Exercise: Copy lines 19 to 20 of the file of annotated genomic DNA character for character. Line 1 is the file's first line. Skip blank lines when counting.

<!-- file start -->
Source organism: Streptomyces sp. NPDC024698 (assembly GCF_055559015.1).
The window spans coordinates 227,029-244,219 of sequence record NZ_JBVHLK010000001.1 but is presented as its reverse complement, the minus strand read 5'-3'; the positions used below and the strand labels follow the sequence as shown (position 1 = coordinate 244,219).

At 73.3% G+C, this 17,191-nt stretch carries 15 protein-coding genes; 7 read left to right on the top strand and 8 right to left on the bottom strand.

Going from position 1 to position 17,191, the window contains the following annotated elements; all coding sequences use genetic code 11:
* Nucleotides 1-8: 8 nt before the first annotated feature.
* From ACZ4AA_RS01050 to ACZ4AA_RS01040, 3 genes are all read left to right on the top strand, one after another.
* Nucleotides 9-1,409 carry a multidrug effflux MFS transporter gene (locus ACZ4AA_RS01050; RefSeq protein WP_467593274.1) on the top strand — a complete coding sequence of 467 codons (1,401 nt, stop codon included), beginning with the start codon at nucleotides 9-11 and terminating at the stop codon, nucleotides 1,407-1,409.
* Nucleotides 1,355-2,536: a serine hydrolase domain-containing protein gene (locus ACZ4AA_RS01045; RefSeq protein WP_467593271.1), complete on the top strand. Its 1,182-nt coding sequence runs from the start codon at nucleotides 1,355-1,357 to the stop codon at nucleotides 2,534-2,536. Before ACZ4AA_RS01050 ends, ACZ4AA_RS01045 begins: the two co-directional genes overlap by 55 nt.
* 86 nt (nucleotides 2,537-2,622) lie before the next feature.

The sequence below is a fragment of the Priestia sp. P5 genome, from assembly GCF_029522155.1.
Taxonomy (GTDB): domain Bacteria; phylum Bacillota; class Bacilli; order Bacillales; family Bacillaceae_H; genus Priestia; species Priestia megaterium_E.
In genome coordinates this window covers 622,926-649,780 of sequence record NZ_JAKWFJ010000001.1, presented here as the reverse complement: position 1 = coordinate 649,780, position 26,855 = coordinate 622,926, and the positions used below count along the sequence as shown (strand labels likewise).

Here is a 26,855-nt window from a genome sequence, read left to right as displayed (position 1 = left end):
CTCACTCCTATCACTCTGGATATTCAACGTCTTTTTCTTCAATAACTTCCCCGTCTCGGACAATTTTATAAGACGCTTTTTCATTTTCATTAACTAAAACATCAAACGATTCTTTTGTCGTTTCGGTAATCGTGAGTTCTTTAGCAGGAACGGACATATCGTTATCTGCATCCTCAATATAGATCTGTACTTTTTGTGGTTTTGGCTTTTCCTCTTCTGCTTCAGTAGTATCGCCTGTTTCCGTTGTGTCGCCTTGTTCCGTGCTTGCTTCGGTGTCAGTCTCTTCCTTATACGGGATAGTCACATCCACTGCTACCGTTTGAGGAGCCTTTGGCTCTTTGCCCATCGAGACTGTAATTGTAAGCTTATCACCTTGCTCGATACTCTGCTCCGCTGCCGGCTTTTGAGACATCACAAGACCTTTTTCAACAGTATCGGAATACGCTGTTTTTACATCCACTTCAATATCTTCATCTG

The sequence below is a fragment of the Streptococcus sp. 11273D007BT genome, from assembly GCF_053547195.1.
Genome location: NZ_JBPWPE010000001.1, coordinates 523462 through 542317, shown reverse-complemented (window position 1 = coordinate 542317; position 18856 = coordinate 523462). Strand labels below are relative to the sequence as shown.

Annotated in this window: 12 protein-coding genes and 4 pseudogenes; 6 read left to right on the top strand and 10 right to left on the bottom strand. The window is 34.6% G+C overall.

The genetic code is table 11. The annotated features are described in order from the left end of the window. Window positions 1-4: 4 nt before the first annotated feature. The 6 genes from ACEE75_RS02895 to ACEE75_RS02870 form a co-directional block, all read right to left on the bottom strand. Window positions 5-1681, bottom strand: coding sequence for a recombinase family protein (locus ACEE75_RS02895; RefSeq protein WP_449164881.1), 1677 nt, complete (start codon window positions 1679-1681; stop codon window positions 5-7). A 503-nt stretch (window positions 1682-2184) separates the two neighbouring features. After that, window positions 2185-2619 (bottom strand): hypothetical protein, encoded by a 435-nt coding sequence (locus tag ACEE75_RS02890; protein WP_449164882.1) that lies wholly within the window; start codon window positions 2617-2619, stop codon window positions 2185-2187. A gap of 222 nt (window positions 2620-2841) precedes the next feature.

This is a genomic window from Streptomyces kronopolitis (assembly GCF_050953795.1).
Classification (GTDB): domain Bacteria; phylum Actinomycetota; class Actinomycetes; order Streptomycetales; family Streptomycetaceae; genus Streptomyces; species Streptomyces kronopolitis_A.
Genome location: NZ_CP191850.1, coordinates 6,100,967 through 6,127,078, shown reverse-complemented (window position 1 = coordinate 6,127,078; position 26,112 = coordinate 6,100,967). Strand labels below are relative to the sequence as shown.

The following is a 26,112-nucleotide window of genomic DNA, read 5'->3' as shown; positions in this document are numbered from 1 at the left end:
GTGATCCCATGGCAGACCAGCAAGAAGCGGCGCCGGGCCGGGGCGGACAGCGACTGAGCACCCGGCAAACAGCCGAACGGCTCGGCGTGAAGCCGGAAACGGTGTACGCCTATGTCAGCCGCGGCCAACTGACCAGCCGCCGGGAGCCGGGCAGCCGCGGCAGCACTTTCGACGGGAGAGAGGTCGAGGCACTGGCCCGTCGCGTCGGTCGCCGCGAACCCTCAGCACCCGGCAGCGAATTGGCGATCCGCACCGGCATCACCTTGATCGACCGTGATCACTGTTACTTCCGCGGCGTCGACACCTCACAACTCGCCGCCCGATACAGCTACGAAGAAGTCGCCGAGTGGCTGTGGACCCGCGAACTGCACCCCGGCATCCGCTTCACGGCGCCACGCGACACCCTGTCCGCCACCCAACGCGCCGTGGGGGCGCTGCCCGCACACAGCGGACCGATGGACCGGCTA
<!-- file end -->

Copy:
This is a genomic window from Streptomyces kronopolitis (assembly GCF_050953795.1).
Classification (GTDB): domain Bacteria; phylum Actinomycetota; class Actinomycetes; order Streptomycetales; family Streptomycetaceae; genus Streptomyces; species Streptomyces kronopolitis_A.